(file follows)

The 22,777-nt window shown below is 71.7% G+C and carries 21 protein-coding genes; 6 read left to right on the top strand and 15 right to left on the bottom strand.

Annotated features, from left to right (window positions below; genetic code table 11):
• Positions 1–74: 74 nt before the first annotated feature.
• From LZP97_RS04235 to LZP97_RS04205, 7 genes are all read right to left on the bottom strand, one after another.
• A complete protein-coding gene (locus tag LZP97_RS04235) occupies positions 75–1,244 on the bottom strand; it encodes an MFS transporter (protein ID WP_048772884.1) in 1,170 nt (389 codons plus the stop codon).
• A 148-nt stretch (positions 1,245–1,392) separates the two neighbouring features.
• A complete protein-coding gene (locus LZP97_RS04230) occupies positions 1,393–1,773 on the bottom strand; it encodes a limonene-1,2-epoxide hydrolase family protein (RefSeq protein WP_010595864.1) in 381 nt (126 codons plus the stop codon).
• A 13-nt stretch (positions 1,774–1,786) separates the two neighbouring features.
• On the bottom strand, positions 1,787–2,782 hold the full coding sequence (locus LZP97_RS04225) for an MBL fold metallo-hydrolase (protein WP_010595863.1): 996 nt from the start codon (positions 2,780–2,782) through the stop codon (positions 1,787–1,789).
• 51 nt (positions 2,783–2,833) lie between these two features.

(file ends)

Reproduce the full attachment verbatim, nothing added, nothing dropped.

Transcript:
The 22,777-nt window shown below is 71.7% G+C and carries 21 protein-coding genes; 6 read left to right on the top strand and 15 right to left on the bottom strand.

Annotated features, from left to right (window positions below; genetic code table 11):
• Positions 1–74: 74 nt before the first annotated feature.
• From LZP97_RS04235 to LZP97_RS04205, 7 genes are all read right to left on the bottom strand, one after another.
• A complete protein-coding gene (locus tag LZP97_RS04235) occupies positions 75–1,244 on the bottom strand; it encodes an MFS transporter (protein ID WP_048772884.1) in 1,170 nt (389 codons plus the stop codon).
• A 148-nt stretch (positions 1,245–1,392) separates the two neighbouring features.
• A complete protein-coding gene (locus LZP97_RS04230) occupies positions 1,393–1,773 on the bottom strand; it encodes a limonene-1,2-epoxide hydrolase family protein (RefSeq protein WP_010595864.1) in 381 nt (126 codons plus the stop codon).
• A 13-nt stretch (positions 1,774–1,786) separates the two neighbouring features.
• On the bottom strand, positions 1,787–2,782 hold the full coding sequence (locus LZP97_RS04225) for an MBL fold metallo-hydrolase (protein WP_010595863.1): 996 nt from the start codon (positions 2,780–2,782) through the stop codon (positions 1,787–1,789).
• 51 nt (positions 2,783–2,833) lie between these two features.